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Neon Tommy - Annenberg digital news

North Korea Moves Missile, Threatens To Close Factories

Briana Goodall |
April 4, 2013 | 9:36 a.m. PDT

Executive Producer


North Korean soldiers in 2012. (Creative Commons, Joseph A Ferris III)
North Korean soldiers in 2012. (Creative Commons, Joseph A Ferris III)
North Korea moved a missile to its east coast, said South Korea's defense minister Thursday, but he does not believe the North is preparing for a full-scale conflict. 

According to the Associated Press, Defense Minister Kim Kwan-jin said he does not know the reason for the missile's move, but it "could be for testing or drills." He said, "(North Korea's recent threats) are rhetorical threats. I believe the odds of a full-scale provocation are small."

ALSO SEE: The U.S. To Send Anti-Missile Defense System To Guam In Response To North Korean Threat 

The minister believes the missile has considerable range but not enough to hit the U.S. mainland. The missile is thought to be a Musudan, with a reach of approximately 1,800 miles. Other Asian countries, including South Korea and Japan, along with U.S. bases located in those countries could be potential targets, but experts believe the North Korean missiles still lack the technology to be able to accurately hit a specific target.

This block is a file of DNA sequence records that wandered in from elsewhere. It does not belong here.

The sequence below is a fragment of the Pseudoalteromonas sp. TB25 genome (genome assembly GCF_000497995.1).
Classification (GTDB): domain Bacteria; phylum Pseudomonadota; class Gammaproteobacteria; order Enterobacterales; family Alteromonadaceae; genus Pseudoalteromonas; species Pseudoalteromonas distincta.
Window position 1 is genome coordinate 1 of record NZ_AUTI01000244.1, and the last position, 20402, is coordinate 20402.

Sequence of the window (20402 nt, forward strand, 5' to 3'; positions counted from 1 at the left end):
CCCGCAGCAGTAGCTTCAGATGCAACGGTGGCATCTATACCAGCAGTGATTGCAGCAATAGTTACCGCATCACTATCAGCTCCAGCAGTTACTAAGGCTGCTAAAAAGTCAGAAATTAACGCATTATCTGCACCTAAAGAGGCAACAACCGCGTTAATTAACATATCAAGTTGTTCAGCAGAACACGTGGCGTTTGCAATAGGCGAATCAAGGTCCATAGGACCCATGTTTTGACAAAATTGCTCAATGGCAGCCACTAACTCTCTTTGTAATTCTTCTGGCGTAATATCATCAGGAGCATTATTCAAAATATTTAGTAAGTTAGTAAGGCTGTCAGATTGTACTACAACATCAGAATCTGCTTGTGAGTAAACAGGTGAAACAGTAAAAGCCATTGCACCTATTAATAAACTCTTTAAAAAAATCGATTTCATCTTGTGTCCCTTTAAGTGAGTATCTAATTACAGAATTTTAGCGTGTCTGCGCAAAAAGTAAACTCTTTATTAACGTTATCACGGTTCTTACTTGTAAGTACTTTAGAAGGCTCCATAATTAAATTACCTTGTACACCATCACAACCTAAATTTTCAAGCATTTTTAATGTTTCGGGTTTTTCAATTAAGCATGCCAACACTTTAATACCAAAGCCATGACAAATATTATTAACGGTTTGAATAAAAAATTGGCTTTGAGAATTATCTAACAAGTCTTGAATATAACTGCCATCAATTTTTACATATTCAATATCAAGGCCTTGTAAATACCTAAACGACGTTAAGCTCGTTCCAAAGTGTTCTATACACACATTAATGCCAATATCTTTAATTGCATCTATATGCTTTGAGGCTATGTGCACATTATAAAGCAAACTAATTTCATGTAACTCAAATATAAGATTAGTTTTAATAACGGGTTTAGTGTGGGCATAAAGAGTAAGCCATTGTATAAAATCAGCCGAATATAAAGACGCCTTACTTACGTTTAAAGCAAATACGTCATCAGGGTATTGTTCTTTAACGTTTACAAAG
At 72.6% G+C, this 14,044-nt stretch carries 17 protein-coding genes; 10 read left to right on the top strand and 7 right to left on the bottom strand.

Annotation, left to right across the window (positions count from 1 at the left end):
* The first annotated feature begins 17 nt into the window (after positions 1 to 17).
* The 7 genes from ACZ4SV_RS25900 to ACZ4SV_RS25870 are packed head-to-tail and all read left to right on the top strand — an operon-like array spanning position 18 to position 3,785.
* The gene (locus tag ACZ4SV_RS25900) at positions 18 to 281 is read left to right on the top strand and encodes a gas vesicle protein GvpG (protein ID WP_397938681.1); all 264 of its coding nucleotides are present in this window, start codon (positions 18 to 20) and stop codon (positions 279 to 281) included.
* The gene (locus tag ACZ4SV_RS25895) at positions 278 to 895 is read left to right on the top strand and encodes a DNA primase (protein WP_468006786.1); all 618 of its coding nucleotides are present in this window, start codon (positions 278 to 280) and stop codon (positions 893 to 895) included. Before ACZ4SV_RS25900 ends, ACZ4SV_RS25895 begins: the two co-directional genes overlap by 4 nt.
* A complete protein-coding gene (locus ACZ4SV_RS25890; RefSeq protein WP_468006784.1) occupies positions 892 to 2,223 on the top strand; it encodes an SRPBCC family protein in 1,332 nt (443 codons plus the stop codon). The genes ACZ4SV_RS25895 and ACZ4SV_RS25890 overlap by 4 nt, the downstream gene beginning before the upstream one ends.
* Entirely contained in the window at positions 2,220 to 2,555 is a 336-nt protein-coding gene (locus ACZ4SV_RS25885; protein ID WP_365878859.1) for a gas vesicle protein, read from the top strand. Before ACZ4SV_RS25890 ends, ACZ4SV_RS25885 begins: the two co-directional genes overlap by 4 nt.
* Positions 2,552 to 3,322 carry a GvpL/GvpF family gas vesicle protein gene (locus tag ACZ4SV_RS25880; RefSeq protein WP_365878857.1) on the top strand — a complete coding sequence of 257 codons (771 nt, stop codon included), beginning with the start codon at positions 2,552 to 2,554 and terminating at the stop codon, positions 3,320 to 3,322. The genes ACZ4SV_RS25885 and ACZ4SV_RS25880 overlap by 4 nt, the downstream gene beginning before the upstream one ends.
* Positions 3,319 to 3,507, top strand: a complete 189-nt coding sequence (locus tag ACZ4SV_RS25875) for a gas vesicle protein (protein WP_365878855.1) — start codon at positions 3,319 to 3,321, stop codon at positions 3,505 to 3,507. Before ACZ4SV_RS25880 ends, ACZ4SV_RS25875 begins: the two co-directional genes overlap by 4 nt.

ALSO SEE: North Korea Closes Joint Border With South Korea

The movement of the missile came on the second day that North Korea has refused to let South Korean workers and managers into the Kaesong industrial complex, an economic cooperation zone on the north side of the border but where some southern companies operate. The North gave the workers already in the complex a chance to go back to the South, but many chose to stay. Out of the 828 South Korean workers in the North only 222 wanted to leave, reported Reuters. "I have four dependents in my family. We didn't go there for political reasons, we were there to make our living," said Kwon Bo-sun, a trailer driver trying to drive his supplies into the complex. 

ALSO SEE: North Korea To Reopen Nuclear Plant

The Korean Central News Agency said all of Kaesong, home to 123 South Korean factories which employ 50,000 North Korean workers, could be shut down. "If the South's puppet conservative group and its media continue bad-mouthing ... we will be taking the stern measure of pulling out all of our workers from the Kaesong industrial zone." 

Read more of Neon Tommy's North Korea coverage here.

Reach Executive Producer Briana Goodall here; follow her here



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